As a kid seeing the business district of Salt Lake City for the first time, my dad told us, “These stores all used to be owned and operated by Jews and Catholics. Do you kids know why? Because even back then, everyone knew better than to do business with the Mormons.”

    And if you can’t trust Mormons in business, you sure as heck can’t trust most openly religious business owners.

  • First, time doesn’t mean anything or Plessy would still be the law of the land—as it was for sixty years. Second, the 14th Amendment wasn’t intended to apply to private businesses, as a simple reading makes clear. Third, the point of the 14th Amendment was to require the state governments to treat those of differing races THE SAME as everyone else, not differently. So if the baker is required to provide a custom cake to a same-sex wedding, then the Jewish restaurateur is required to cater a KKK meeting.

  • There has never been a test case in which the government tried to trump the First Amendment with the Civil Rights Act.

    The classification of race is totally based on that Act, and the Federal government only has the jurisdiction to accomplish it because of the Interstate Commerce Clause, which does NOT pertain to professional services.

  • Exactly.

    Folks go on about these matters as though they actually understood the laws and the Constitution, and they do not.

  • Part of the consideration of the Masterpiece case was that the Colorado Civil Rights Commission pretty much did that – the Commission knew what it liked, what it didn’t like, and rather skipped the little details about things like law.

  • LOL! I love the passive aggressive “Sorry you felt that way” nonpology. It puts a cute spin on what amounted to trying to save face with an argument.

    Much like “I will pray for you ”

    🙂

  • I hear ya. I just keep holding out hope for those elusive friendly disagreements in which people walk away from a discussion with slightly more respect for one another than when they started. I may not always start things out on the right foot as far as that goes, but it’d sure be nice if more people could at least try to keep things civil.

  • Actually it IS in the Bible.

    For example, in the Revised Standard Version 4 Maccabees 9:25 reads:

    “When he had said this, the saintly youth broke the thread of life.”

  • Ah yes, Bray v Alexandria ….. Where SCOTUS said that generally you cannot prove animus (intent) just because a targeted activity is “engaged in exclusively or predominantly by a particular class of people.” The yarmulke example was presented as a special case where one could infer intent. Let’s look at what Scalia actually said:

    “Some activities may be such an irrational object of disfavor that, if they are targeted, and if they also happen to be engaged in exclusively or predominantly by a particular class of people, an intent to disfavor that class can readily be presumed. A tax on wearing yarmulkes is a tax on Jews.”

    Note that the reasoning behind the yarmulke example entails 3 conditions:
    1) An activity is targeted
    2) That activity is “engaged in exclusively or predominantly by a particular class of people”.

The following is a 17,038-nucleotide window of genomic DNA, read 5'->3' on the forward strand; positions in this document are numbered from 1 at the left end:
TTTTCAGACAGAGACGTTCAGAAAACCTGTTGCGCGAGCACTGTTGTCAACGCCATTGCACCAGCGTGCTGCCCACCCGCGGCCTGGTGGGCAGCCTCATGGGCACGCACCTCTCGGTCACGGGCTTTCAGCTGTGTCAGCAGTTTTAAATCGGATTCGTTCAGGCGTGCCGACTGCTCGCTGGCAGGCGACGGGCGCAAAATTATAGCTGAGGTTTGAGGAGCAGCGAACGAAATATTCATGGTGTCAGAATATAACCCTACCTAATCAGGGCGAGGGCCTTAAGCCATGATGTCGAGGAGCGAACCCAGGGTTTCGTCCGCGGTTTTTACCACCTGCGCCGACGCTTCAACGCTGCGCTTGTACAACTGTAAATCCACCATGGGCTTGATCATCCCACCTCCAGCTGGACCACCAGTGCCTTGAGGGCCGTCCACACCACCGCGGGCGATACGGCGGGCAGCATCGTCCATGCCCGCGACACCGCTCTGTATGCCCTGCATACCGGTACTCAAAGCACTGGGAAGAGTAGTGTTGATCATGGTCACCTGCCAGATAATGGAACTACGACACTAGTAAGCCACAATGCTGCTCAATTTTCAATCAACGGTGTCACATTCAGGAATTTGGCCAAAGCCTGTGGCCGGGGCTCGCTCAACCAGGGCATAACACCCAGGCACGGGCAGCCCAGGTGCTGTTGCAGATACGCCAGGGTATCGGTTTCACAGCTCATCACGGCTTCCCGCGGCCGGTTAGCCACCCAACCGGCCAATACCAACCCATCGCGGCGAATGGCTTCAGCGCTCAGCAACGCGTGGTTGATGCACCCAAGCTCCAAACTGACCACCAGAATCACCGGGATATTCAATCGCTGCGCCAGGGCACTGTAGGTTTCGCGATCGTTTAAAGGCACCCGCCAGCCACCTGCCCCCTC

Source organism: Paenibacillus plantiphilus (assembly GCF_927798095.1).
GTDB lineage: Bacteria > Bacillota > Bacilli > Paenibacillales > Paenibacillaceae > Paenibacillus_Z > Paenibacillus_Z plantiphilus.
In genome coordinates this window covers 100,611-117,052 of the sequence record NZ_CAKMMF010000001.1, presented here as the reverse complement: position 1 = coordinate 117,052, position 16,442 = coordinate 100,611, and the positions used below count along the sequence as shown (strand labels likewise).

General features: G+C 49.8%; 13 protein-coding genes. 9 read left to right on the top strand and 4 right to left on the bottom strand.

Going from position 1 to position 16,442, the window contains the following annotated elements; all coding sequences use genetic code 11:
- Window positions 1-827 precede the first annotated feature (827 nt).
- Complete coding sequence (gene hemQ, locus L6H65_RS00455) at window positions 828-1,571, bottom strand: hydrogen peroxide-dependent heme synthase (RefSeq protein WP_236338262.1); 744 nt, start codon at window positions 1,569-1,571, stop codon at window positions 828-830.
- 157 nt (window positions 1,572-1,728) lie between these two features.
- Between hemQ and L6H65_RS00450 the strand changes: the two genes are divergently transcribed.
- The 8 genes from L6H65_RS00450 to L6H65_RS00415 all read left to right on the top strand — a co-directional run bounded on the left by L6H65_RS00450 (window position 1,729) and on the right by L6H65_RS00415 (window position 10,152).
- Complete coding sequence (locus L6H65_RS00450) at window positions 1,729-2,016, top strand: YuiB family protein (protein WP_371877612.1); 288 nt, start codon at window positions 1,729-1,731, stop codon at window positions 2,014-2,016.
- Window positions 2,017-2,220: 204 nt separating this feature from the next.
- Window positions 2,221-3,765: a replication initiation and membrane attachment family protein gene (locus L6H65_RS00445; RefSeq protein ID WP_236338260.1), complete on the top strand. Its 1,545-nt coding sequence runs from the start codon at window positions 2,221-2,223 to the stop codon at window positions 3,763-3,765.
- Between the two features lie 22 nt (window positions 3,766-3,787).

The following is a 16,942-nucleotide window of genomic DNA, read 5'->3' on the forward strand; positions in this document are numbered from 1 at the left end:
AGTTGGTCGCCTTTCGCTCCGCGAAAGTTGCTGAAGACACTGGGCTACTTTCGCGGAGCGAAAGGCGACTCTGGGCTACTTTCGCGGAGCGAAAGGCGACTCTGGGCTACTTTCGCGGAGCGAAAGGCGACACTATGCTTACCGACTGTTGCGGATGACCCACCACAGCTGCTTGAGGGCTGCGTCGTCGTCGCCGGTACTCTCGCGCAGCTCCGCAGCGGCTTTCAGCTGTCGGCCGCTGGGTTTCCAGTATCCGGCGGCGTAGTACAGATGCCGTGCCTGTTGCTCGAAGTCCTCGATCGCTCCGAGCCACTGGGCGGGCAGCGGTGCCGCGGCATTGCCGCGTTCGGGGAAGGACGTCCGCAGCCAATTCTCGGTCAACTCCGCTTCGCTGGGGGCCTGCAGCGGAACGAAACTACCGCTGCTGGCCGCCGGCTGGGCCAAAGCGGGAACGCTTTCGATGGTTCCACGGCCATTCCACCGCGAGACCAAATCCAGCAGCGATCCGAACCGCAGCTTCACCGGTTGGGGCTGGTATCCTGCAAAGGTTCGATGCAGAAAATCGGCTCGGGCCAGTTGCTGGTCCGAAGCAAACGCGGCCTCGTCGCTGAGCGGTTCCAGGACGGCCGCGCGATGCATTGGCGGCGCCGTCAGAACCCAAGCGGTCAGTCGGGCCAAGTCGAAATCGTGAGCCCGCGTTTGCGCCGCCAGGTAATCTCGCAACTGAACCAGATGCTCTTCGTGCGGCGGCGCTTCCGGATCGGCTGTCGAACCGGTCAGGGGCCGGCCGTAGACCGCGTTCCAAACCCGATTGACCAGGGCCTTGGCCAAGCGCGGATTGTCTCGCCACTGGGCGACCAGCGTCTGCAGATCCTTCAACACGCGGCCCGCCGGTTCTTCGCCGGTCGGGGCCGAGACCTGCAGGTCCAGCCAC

3) It is so irrational to disfavor that activity that “an intent to disfavor that class can readily be presumed.”

    The yarmulke example is fairly direct: 1) A tax on wearing yarmulkes targets the wearing of yarmulkes. 2) Wearing yarmulkes is an activity “engaged in exclusively or predominantly” by Jews. 3) A tax on the wearing of a yarmulke is so irrational that “an intent to disfavor [Jews] can readily be presumed.”

    Not so for the Masterpiece case. In fact, basic analysis shows that only one of the conditions is met:
    1) Yes, an activity is targeted. So, the first condition is satisfied. But let’s be clear about what that activity is. It’s not the marriage itself (which the baker has nothing to do with). It’s the celebration of the marriage. In particular, it’s the ceremonial festivities that revolve around the wedding cake. The activity the baker targets is the festivities, not the marriage itself.
    2) The festivities that accompany same sex marriage are not “engaged in exclusively or predominantly” by gays, but rather by a diverse group of people – family and friends, gay and straight alike. So, condition 2 is not met.
    3) It is no more irrational to disfavor the festivities that accompany same sex marriage than it is to disfavor any other festivities one disagrees with. Some people disagree with Christmas festivities. Some disagree with 4th of July festivities, or Columbus Day festivities etc., etc. If you disagree with a festivity, there is nothing irrational about refusing to create any symbolism in support of it.

    So only one of the three conditions is met, while three out of three are required. In the actual Bray’s case (blocking of abortion clinics) conditions 1 and 2 were met, but not condition 3.

  • Odd, then, the the owner of Masterpiece Cakeshop not only had served this gay couple a number of times before, he employed gay employees.

  • Time means something, because it lends strength to a precedent.

    Whatever the 14th amendment originally intended, regulation of the private sector to guarantee access to protected classes has long been an inferred part of its meaning, especially since the Civil Rights Act’s passage.